Table 1
Table 1
Granule-associated mediators. Mast cell granules contain several biologically active mediators that influence the immune response. Of these, only serotonin is electroactive at the applied potential. Table adapted from Marshall et al.(22)
SCD is characterized by a single Glu-Val point mutation of the gene which encodes the β-subunit of Hb,(2) The mutation causes Hb to rapidly polymerize under hypoxic conditions,(27) and the accumulation of polymerized sickle Hb in deoxygenated red blood cells ultimately results in a variety of damaging physiological consequences.(3, 5) These include impaired rheological function of red blood cells, anemia, poor oxygenation of tissues, and intermittent vascular occlusion events, which are painful and contribute to organ failure.(3, 6) Although vascular occlusion is traditionally implicated as the primary cause of symptoms in SCD patients, underlying inflammation has become recognized as an important contributor to the disease.(6, 2830) Inflammation initiated through oxidative stress and blood cell-endothelium interactions during vascular occlusive events is sustained in sickle cell patients, and proliferates SCD symptoms.(5, 29, 31) Despite their capacity to influence the immune response, the specific way mast cells function in various inflammatory environments has yet to be extensively explored. Given the chronic state of inflammation in SCD and the integral role of mast cells in many aspects of the immune system, it is critical to explore how mast cells contribute to the development and progression of this disease. Furthermore, because mast cells express opioid receptors and morphine is widely used to treat pain in SCD, it is pertinent to fully understand how morphine effects mast cell function, both in general and in the context of chronic inflammation.
To better understand the nature of inflammation in SCD and the impact of morphine therapy on mast cells, CFMA was used to monitor the degranulation dynamics of mast cells isolated from two transgenic mouse models, one hemizygous (hBERK) and one homozygous (BERK) for human sickle Hb.(16, 32) As a control, mast cells from transgenic mice expressing normal human Hb (HbA-BERK) were used.(32) All three mice were subject to treatment with either morphine or phosphate-buffered saline (PBS). Mast cell degranulation was monitored using CFMA offering insight on 1) the change in mast cell function in the presence of SCD-associated inflammation, 2) the effect of morphine on control mast cells alone, and 3) how morphine treatment influences mast cell function in the presence of inflammation. Our results indicate mast cell function is significantly altered in transgenic mice expressing human sickle Hb through a complex mechanism regulating the exocytosis of stored mediators. Furthermore, in addition to its analgesic effects, this work suggests treatment with morphine may have implications for the state of inflammation in SCD. Ultimately, this work highlights the unique capacity of CFMA to address critical questions relating to mast cell biology and fundamental processes of inflammation.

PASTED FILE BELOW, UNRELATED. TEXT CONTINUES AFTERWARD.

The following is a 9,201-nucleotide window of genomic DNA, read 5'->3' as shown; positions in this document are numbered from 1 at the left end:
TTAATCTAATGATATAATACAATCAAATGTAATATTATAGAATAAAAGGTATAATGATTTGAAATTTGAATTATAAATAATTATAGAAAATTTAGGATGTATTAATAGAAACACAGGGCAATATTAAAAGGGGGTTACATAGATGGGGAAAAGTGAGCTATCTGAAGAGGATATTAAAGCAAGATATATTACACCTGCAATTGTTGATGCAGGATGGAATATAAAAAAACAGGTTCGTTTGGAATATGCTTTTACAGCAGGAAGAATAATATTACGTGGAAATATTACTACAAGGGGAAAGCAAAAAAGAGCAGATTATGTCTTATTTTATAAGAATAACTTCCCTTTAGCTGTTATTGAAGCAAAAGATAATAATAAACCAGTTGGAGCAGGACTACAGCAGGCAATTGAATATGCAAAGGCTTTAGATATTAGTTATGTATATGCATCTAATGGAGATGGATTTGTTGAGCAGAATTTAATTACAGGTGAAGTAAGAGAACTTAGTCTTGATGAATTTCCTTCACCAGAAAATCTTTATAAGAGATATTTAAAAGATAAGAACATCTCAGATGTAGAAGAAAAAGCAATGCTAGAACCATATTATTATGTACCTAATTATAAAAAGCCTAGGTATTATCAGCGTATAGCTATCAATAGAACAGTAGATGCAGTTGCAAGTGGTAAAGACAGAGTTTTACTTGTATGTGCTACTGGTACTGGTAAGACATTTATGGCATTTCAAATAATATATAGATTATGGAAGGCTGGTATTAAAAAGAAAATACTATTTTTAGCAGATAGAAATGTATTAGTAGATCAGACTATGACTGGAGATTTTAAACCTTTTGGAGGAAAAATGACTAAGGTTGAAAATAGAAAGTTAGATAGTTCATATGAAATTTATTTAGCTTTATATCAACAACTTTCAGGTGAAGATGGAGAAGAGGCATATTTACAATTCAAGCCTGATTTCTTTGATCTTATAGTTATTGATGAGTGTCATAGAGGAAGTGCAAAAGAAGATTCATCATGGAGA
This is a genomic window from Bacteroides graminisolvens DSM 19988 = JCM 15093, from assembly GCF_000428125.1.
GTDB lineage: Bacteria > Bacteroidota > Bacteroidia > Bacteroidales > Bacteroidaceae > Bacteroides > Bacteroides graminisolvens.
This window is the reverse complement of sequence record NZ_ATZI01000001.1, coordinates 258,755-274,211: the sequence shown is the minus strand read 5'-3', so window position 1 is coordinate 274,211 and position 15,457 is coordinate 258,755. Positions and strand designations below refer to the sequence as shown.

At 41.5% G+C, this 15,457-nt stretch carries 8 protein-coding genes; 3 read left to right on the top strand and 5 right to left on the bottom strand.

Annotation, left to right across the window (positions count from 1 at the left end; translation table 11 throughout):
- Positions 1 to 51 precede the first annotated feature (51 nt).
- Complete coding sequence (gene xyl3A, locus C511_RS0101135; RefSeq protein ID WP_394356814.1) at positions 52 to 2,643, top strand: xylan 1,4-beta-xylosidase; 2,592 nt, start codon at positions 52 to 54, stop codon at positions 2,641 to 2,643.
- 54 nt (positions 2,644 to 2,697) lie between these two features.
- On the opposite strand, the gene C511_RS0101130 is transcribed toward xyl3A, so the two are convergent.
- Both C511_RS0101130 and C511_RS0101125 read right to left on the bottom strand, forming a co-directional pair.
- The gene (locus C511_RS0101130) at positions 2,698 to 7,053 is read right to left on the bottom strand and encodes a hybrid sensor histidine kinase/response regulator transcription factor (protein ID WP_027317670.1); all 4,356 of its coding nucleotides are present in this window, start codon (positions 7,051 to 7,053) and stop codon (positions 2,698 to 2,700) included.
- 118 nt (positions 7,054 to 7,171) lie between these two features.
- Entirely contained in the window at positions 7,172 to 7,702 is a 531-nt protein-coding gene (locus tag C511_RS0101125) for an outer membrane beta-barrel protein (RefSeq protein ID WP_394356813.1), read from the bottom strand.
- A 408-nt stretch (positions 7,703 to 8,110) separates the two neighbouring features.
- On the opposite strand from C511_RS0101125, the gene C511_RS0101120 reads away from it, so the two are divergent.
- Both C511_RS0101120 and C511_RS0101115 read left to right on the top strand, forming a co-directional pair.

CFMA measurements were conducted on peritoneal mast cells isolated from HbA-BERK, hBERK1 and BERK mice following 3 weeks of morphine treatment (PBS was used for control conditions). Measurement from an individual cell produced a current trace consisting of a collection of current spikes each corresponding to an individual degranulation event. The focus of this work was to explore the role of mast cells in SCD and the influence of morphine on mast cell function, both alone and in the context of chronic inflammation as modeled by the hBERK1 and BERK transgenic mice. Single mast cells were stimulated locally with the calcium ionophore A23187, which was selected as a universal mast cell stimulant that would limit bias toward a specific activation pathway. For the purpose of fulfilling these aims, four characteristics of the CFMA traces, plotted as time versus current, were analyzed among the experimental conditions: spike area (Q), spike frequency, spike half-width (t1/2), and spike rise-time (trise) (Figure 1e). Each spike characteristic reports on a different element of the exocytosis process. Analyzing the perturbations in several spike characteristics between experimental conditions provides a unique description of the mechanisms regulating the observed change in mast cell function.